The Monster in the Box (2009), by British crime-writer Ruth Rendell, is the 22nd in the Inspector Wexford series.
I have been reading novels by Ruth Rendell for at least 30 years, and quite possibly longer. I am a fan of the Inspector Wexford series primarily, but I have also read my share of the stand alone novels, including some that were written as Barbara Vine. To be honest, the stand alone novels have often been too full of psychological tension for me; I did not enjoy them and I stopped reading them years ago. But I have kept up with the Wexford series.
Nevertheless, I was surprised to read of all the awards that she has won throughout her writing career. She is the recipient of the 1997 Mystery Writers of America Grand Master Award and the 1991 Cartier Diamond Dagger for a Lifetime's Achievement. She won the Edgar Award for A Dark-Adapted Eye, and received Gold Dagger awards for A Fatal Inversion, Live Flesh, and A Demon in my View. And many other awards.
This book, The Monster in the Box, meanders along and doesn't have any great reveals of criminal culprits, yet the story telling and the characterization is so well done that I enjoyed it immensely. The book centers on an obsession that Wexford has. He has seen again, after many years, a man who has stalked him off and on through most of his (Wexford's) adult life. Wexford believes him to be guilty of an unsolved murder from early in his career. And he wants very much to prove this.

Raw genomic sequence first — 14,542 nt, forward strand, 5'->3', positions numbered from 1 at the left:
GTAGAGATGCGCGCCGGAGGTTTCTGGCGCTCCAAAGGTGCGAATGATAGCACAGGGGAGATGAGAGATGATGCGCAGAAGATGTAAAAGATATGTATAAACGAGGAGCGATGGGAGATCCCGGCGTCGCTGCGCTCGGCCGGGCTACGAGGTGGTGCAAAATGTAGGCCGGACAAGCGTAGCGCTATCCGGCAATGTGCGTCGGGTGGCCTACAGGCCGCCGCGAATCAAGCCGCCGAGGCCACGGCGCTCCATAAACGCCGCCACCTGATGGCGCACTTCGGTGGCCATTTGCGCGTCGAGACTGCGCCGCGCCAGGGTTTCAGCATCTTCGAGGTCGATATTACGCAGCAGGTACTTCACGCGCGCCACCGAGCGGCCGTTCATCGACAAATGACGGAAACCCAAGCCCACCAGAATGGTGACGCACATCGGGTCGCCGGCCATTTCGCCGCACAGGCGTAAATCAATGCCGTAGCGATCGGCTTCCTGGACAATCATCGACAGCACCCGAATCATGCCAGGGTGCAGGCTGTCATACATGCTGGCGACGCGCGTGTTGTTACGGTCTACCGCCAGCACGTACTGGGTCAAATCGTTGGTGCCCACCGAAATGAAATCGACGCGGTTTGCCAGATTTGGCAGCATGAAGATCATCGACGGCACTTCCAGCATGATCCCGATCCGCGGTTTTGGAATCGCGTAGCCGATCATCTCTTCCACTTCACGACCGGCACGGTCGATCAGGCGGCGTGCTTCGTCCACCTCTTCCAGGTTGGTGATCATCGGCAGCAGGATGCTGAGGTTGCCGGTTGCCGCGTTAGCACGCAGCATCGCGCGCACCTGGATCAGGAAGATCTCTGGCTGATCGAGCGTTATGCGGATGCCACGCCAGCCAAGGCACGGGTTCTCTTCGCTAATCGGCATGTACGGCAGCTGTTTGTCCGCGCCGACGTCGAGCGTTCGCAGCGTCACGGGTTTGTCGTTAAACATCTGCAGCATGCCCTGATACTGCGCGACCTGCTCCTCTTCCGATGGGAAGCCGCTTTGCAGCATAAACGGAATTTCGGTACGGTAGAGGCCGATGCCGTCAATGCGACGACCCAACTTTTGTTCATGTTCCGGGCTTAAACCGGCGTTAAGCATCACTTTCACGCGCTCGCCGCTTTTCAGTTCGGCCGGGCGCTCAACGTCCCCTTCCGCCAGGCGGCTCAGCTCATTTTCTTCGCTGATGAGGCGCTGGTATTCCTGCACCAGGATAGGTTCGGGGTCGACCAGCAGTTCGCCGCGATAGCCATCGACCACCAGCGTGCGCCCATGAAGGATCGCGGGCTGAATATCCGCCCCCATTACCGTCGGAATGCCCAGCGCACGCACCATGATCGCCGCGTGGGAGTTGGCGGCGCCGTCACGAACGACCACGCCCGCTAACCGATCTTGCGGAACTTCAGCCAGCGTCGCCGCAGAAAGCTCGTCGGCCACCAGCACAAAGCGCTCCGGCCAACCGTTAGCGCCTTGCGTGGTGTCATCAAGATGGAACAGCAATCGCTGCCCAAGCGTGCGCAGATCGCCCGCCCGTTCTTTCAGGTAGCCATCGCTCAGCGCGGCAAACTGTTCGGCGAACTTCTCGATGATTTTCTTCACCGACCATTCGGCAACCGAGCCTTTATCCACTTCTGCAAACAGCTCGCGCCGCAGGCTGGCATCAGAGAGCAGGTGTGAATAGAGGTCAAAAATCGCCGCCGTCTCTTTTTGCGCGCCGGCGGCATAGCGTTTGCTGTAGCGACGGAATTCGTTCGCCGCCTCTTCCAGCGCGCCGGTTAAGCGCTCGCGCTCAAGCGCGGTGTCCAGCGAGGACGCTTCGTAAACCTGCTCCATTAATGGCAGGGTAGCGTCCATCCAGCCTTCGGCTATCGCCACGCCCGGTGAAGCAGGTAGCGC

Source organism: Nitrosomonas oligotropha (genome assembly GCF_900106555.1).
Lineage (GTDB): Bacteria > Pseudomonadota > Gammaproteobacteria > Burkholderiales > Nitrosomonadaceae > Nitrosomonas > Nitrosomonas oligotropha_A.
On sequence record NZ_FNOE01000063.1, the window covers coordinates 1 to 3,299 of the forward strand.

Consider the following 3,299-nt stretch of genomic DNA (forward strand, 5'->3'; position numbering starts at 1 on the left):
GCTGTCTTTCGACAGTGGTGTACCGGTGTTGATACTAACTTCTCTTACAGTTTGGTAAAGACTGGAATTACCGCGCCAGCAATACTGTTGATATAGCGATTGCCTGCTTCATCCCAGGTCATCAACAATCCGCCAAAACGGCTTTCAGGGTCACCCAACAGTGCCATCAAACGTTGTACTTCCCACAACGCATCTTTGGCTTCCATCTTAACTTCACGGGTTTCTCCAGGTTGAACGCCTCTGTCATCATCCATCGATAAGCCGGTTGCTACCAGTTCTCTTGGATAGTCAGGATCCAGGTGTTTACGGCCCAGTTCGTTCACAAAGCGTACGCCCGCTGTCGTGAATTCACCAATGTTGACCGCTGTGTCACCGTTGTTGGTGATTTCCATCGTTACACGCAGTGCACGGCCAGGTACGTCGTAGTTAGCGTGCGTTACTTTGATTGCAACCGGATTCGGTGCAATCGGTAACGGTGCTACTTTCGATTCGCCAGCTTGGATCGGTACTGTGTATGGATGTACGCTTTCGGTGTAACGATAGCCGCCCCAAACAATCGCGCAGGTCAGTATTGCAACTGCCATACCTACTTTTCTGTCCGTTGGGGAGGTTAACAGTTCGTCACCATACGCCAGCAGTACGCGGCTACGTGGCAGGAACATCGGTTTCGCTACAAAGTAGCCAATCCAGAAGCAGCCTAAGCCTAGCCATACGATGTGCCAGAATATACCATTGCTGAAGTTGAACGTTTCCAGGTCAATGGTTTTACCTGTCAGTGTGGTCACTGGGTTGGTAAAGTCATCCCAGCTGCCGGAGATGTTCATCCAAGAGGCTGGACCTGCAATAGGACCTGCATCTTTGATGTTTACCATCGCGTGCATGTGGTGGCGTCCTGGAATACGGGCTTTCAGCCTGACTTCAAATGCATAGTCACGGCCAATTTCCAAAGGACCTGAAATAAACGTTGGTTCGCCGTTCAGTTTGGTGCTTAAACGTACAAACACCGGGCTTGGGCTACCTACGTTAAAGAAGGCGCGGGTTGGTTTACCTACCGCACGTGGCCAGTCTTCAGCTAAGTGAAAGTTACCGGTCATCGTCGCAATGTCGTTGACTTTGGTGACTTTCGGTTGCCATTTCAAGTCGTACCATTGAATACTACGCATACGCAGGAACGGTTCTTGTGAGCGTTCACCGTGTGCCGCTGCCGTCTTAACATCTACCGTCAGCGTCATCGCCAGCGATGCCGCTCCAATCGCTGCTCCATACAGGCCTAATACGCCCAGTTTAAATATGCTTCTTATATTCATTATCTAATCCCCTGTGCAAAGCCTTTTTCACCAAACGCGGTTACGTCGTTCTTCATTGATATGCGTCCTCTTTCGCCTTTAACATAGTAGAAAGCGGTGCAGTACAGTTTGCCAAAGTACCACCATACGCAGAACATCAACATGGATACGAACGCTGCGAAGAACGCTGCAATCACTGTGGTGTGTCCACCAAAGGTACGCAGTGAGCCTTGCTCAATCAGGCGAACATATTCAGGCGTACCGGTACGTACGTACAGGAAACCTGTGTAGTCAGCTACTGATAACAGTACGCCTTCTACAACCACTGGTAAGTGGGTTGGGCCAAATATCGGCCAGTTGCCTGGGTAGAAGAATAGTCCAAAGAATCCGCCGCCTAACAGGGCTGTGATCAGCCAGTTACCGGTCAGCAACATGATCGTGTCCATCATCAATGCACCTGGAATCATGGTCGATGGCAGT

A second story that we follow in this book is about a young Moslem girl whose family may be forcing her into an arranged marriage. There is a connection between the two "cases" -- neither is officially a case at the beginning. But the connection may be only coincidence.
Possibly I enjoyed this novel so much because it tells a story of Wexford's early career and how he met Dora, his wife, and combines that with the current happenings as he approaches retirement. Having read most of the series, this was like being with old friends. I like the friendship and working relationship of Wexford and his longtime partner, Mike Burden. I like the continuity.
I am now reading another book by Rendell, A Sight for Sore Eyes, published in 1998. This book is a stand alone book. I am reading it because I want to read The Vault, which is the next Wexford book, , and a sequel to A Sight for Sore Eyes. So I will be ending my reading year with Ruth Rendell books.